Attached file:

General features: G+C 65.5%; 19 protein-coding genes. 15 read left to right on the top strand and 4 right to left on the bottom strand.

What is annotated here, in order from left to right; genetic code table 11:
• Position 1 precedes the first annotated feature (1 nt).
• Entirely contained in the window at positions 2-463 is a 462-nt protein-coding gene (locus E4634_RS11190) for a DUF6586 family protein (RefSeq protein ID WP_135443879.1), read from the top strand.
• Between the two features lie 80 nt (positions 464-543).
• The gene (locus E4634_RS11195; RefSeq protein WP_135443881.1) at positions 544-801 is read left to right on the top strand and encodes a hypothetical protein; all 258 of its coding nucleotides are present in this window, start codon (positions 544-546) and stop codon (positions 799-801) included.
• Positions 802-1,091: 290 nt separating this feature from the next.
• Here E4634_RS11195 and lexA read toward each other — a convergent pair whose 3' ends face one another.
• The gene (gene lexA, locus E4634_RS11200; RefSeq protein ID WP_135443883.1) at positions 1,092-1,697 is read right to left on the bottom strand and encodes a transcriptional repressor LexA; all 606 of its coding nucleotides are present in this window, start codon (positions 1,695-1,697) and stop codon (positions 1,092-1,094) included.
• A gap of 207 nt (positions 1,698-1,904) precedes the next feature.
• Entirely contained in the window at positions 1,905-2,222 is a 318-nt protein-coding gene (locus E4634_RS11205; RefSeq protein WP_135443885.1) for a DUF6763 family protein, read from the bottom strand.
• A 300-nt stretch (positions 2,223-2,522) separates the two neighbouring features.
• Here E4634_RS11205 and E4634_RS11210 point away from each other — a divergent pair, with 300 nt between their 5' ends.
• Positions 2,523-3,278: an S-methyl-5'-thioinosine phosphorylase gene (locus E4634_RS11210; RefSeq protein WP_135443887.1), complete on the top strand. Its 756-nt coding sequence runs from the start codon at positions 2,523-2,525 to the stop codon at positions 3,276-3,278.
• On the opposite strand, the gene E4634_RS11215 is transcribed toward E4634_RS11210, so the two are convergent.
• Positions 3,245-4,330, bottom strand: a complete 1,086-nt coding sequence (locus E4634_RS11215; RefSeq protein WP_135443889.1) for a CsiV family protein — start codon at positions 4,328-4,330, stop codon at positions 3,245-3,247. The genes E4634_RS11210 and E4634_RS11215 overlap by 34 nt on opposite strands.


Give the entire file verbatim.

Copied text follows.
General features: G+C 65.5%; 19 protein-coding genes. 15 read left to right on the top strand and 4 right to left on the bottom strand.

What is annotated here, in order from left to right; genetic code table 11:
• Position 1 precedes the first annotated feature (1 nt).
• Entirely contained in the window at positions 2-463 is a 462-nt protein-coding gene (locus E4634_RS11190) for a DUF6586 family protein (RefSeq protein ID WP_135443879.1), read from the top strand.
• Between the two features lie 80 nt (positions 464-543).
• The gene (locus E4634_RS11195; RefSeq protein WP_135443881.1) at positions 544-801 is read left to right on the top strand and encodes a hypothetical protein; all 258 of its coding nucleotides are present in this window, start codon (positions 544-546) and stop codon (positions 799-801) included.
• Positions 802-1,091: 290 nt separating this feature from the next.
• Here E4634_RS11195 and lexA read toward each other — a convergent pair whose 3' ends face one another.
• The gene (gene lexA, locus E4634_RS11200; RefSeq protein ID WP_135443883.1) at positions 1,092-1,697 is read right to left on the bottom strand and encodes a transcriptional repressor LexA; all 606 of its coding nucleotides are present in this window, start codon (positions 1,695-1,697) and stop codon (positions 1,092-1,094) included.
• A gap of 207 nt (positions 1,698-1,904) precedes the next feature.
• Entirely contained in the window at positions 1,905-2,222 is a 318-nt protein-coding gene (locus E4634_RS11205; RefSeq protein WP_135443885.1) for a DUF6763 family protein, read from the bottom strand.
• A 300-nt stretch (positions 2,223-2,522) separates the two neighbouring features.
• Here E4634_RS11205 and E4634_RS11210 point away from each other — a divergent pair, with 300 nt between their 5' ends.
• Positions 2,523-3,278: an S-methyl-5'-thioinosine phosphorylase gene (locus E4634_RS11210; RefSeq protein WP_135443887.1), complete on the top strand. Its 756-nt coding sequence runs from the start codon at positions 2,523-2,525 to the stop codon at positions 3,276-3,278.
• On the opposite strand, the gene E4634_RS11215 is transcribed toward E4634_RS11210, so the two are convergent.
• Positions 3,245-4,330, bottom strand: a complete 1,086-nt coding sequence (locus E4634_RS11215; RefSeq protein WP_135443889.1) for a CsiV family protein — start codon at positions 4,328-4,330, stop codon at positions 3,245-3,247. The genes E4634_RS11210 and E4634_RS11215 overlap by 34 nt on opposite strands.